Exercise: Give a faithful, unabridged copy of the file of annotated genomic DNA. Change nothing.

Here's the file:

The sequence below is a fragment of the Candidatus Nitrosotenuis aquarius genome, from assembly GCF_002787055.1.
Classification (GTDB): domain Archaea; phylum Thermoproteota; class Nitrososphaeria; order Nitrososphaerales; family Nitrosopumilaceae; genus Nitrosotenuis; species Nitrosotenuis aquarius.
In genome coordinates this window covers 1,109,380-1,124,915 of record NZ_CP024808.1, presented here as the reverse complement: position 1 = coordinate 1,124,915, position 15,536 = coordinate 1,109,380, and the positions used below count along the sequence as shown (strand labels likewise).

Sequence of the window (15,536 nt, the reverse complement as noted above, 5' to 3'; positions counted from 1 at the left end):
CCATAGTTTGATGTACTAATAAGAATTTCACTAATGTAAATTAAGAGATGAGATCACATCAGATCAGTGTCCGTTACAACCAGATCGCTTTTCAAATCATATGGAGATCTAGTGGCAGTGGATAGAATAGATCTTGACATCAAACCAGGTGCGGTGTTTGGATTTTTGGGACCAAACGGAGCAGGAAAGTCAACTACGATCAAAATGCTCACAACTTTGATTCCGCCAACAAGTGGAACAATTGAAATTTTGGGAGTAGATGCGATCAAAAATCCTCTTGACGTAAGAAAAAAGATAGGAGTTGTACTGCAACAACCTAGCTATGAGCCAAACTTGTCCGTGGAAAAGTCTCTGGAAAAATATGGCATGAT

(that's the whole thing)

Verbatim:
The sequence below is a fragment of the Candidatus Nitrosotenuis aquarius genome, from assembly GCF_002787055.1.
Classification (GTDB): domain Archaea; phylum Thermoproteota; class Nitrososphaeria; order Nitrososphaerales; family Nitrosopumilaceae; genus Nitrosotenuis; species Nitrosotenuis aquarius.
In genome coordinates this window covers 1,109,380-1,124,915 of record NZ_CP024808.1, presented here as the reverse complement: position 1 = coordinate 1,124,915, position 15,536 = coordinate 1,109,380, and the positions used below count along the sequence as shown (strand labels likewise).

Sequence of the window (15,536 nt, the reverse complement as noted above, 5' to 3'; positions counted from 1 at the left end):
CCATAGTTTGATGTACTAATAAGAATTTCACTAATGTAAATTAAGAGATGAGATCACATCAGATCAGTGTCCGTTACAACCAGATCGCTTTTCAAATCATATGGAGATCTAGTGGCAGTGGATAGAATAGATCTTGACATCAAACCAGGTGCGGTGTTTGGATTTTTGGGACCAAACGGAGCAGGAAAGTCAACTACGATCAAAATGCTCACAACTTTGATTCCGCCAACAAGTGGAACAATTGAAATTTTGGGAGTAGATGCGATCAAAAATCCTCTTGACGTAAGAAAAAAGATAGGAGTTGTACTGCAACAACCTAGCTATGAGCCAAACTTGTCCGTGGAAAAGTCTCTGGAAAAATATGGCATGAT